Most American employers that utilize background checks generally go back seven years. Employers this is enough time to hold job applicants responsible for their debt, criminal, educational, and employment activities.
There is no doubt that nearly every employer has something unsavory in their past that could impact their ability to get a good job. With this said, some employers tend to overlook some negativities as long as the applicant is fully qualified.
Learn more about the 7-year background check, also known as “lookback” by reading the content provided in the content below.
Do State Laws Impact How Adverse Information Is Reported?
Many US states have passed laws to protect consumers from unfair credit reporting. The “Fair Credit Reporting Act” is just one regulatory example.
The law places limits on the type of information that can be reported to the three top credit bureaus – TransUnion, Experian, and Equifax. This regulation does not impact bankruptcy cases.
What exactly does the term “adverse” represent in this case. It is any type of harmful information, regarding criminal convictions and credit activities.
Any information related to employment is deemed “neutral.” So, there are no limitations as to which information, regarding employment can be reported in background checks.
This includes employment terminations that date back more than seven years prior to the initial background check.
Credit Reporting Agencies “CRAs” are permitted by law to report job titles, statements from previous employers even though the person was never employed with so-called employers.
Information regarding a person’s education history is also considered discrepant. Not all job positions require special training, certification, or degree. In these cases, the education history is not that important.
Employers hiring for medical positions, such as nurses, doctors, anesthesiologists, Certified Nurse Assistants “CNAs,” and oncologists must take an in-depth look at every applicant’s education history. Why is this important?
The education history can help hospitals, nursing homes, and private medical practices determine if someone is fully qualified to legally fill a specific position.
Adverse Information Related To Non-Criminal Infractions (Violations)
All non-violent infractions are deemed adverse pieces of information. Driving fines, arrest warrants, and extradition orders are just a few examples of non-violent violations.
It is crucial that this information be reported to CRAs, even though they are not a criminal charge. This is considered reportable adverse information, which should be included in background checks.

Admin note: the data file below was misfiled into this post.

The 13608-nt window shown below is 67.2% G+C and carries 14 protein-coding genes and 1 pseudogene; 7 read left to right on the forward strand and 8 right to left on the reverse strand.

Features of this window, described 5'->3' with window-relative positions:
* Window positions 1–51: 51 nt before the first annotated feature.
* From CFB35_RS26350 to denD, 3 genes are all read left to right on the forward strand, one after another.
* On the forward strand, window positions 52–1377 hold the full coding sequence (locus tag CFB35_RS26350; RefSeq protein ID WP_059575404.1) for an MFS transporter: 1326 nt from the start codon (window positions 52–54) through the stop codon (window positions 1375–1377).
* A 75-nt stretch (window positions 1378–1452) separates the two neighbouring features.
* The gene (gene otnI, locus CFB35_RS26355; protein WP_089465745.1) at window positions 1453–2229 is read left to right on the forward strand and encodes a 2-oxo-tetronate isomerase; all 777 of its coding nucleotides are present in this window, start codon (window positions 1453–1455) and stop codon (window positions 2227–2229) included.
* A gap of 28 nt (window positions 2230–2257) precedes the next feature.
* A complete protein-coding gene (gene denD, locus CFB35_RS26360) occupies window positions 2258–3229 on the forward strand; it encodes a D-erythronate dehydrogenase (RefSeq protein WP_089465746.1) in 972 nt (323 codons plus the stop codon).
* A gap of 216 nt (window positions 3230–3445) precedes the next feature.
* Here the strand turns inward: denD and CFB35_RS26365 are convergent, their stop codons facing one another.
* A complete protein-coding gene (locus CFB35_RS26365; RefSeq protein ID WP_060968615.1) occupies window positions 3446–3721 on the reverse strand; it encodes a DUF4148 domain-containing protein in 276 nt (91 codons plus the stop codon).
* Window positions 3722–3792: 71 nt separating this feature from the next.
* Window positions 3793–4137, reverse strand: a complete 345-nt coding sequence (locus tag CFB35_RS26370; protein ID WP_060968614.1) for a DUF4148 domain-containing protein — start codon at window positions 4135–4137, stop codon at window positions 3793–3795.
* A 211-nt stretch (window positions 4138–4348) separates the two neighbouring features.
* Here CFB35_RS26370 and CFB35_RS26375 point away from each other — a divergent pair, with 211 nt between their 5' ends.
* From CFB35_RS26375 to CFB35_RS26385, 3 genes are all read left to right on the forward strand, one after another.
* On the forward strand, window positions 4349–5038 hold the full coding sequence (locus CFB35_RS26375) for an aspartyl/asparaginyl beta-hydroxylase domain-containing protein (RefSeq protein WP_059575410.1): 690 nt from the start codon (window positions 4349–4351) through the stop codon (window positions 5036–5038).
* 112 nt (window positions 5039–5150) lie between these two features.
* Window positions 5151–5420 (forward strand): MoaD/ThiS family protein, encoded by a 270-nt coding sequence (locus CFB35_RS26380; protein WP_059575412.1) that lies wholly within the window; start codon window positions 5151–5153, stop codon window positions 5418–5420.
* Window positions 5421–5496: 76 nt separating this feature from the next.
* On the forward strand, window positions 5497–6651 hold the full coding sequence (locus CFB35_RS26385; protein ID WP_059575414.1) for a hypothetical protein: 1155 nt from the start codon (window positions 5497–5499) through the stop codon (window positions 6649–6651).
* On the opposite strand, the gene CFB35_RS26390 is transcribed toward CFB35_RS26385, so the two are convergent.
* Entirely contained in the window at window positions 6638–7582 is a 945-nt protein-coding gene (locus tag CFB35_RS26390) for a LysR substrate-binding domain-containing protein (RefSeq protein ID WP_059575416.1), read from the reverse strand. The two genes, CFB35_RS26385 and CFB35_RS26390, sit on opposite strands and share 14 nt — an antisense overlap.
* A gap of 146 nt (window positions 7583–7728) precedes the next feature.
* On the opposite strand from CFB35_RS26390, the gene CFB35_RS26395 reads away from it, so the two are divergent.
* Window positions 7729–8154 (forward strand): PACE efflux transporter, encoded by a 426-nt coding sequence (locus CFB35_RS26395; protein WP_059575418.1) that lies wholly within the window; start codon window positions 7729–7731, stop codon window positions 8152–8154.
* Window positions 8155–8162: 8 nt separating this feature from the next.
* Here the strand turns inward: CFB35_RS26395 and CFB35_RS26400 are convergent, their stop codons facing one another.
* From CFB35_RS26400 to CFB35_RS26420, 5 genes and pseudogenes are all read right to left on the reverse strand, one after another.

How Far Can Average Background Checks Go?
Despite the 7-year rule, background checks can sometimes go back even further. Therefore, you should not mistakenly believe that criminal convictions going back eight or nine years will not be reported on your background check.
There is no universal rule since the laws range from one state to another. In addition to this, the laws are based on the salary of the applicant. Individuals receiving a sum over $75,000 or more will likely be heavily scrutinized.
In some states, most background checks will go back 7 years. In some cases, background checks can go back 10 years. The exact period depends on your area and what type of job you’re trying to get.
If you’ve been convicted of a felony eight years ago, there is a risk that it might show up. However, there is a chance that it won’t too.
What Shows Up On 7-Year Background Check?
If you try to obtain a job, you’re likely going to be background-checked for seven years. The company will send your information to a 3rd party.
That company will conduct the check and find out more about your criminal and education history. Thanks to the 7-year rule, only certain information will be provided to the potential employer.
For starters, it only goes back seven years. After seven years, the reporting agency will not be able to report arrests, civil judgments, civil suits, and paid tax liens.
If the conviction happened six years ago, it will be shown on the criminal record. Some states do not use the 7-year rule. Plus, there are exceptions to the rule.
Therefore, you have to carefully research the laws in your state before saying it won’t show up on your criminal record.
Lawfully Sharing Reportable Adverse Information To Employers
It is crucial that all reportable adverse information not be withheld from employers. As long as it is lawful, employers have the right to access this information.
The primary goal of background reports is to ensure employers do not make the mistake of hiring unqualified job candidates.
Another reason why employers rely on background checks to access a job candidate’s past activities is to avoid hiring criminals.
Just because someone has a degree in accounting or interior design does not necessarily mean there are no criminal convictions.
When background checks are overlooked, there is always the risk of hiring someone who is unqualified, with an extensive criminal record.
It is important for employers to conduct background checks to protect their companies from hiring people with active arrest warrants and extradition orders.
Employers Should Know Reporting Guidelines
Every American employer should be familiar with the reporting guidelines of their service provider. Why is this important?
To get the full picture of a job applicant’s history. It is also just as important for employers to know the state and federal EEO regulations and laws.
Employers need to be open-minded when it comes to the background report. The information included in a background check should be utilized to determine if job applicants qualify for the positions you are trying to fill.
What Does 7-Year Reporting Look Like?
You are contemplating applying for a position, but a criminal conviction is holding you back. Maybe you are concerned about how the criminal conviction will look on your background report.
The first thing to consider is the date of the conviction. You should know that most employers look at data from up to seven years prior. Anything over seven years is excluded from consideration.